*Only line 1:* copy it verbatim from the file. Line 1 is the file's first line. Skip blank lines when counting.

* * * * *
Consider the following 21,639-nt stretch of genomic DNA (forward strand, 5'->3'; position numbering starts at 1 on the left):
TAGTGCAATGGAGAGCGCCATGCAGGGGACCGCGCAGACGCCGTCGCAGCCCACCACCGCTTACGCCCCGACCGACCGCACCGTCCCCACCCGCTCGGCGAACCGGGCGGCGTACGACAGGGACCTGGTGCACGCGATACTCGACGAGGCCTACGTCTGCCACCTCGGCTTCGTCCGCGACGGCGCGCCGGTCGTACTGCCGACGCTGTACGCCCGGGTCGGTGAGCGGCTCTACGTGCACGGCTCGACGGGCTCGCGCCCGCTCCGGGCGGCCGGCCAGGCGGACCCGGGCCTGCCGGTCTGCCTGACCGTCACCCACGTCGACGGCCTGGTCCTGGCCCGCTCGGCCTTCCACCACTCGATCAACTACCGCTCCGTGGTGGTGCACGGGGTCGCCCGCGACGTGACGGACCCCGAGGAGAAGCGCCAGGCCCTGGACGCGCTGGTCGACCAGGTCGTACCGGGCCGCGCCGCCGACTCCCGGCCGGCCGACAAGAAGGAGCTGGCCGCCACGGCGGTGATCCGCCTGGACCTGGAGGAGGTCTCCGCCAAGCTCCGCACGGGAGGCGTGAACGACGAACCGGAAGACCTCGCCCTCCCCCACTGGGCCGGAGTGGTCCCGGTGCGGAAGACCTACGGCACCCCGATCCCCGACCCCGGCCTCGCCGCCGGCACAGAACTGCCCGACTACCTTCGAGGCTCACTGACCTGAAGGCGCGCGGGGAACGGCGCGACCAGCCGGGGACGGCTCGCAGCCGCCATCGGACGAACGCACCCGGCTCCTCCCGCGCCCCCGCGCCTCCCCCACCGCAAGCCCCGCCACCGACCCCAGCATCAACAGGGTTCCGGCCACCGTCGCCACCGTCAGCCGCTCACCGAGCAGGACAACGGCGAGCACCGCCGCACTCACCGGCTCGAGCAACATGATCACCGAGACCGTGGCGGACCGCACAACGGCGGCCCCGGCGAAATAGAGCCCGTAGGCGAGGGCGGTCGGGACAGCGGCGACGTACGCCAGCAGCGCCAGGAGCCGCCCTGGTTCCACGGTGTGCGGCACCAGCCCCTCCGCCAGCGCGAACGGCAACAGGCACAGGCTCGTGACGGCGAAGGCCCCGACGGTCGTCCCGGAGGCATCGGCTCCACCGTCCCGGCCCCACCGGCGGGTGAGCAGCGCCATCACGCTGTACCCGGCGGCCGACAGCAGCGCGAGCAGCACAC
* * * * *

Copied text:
Consider the following 21,639-nt stretch of genomic DNA (forward strand, 5'->3'; position numbering starts at 1 on the left):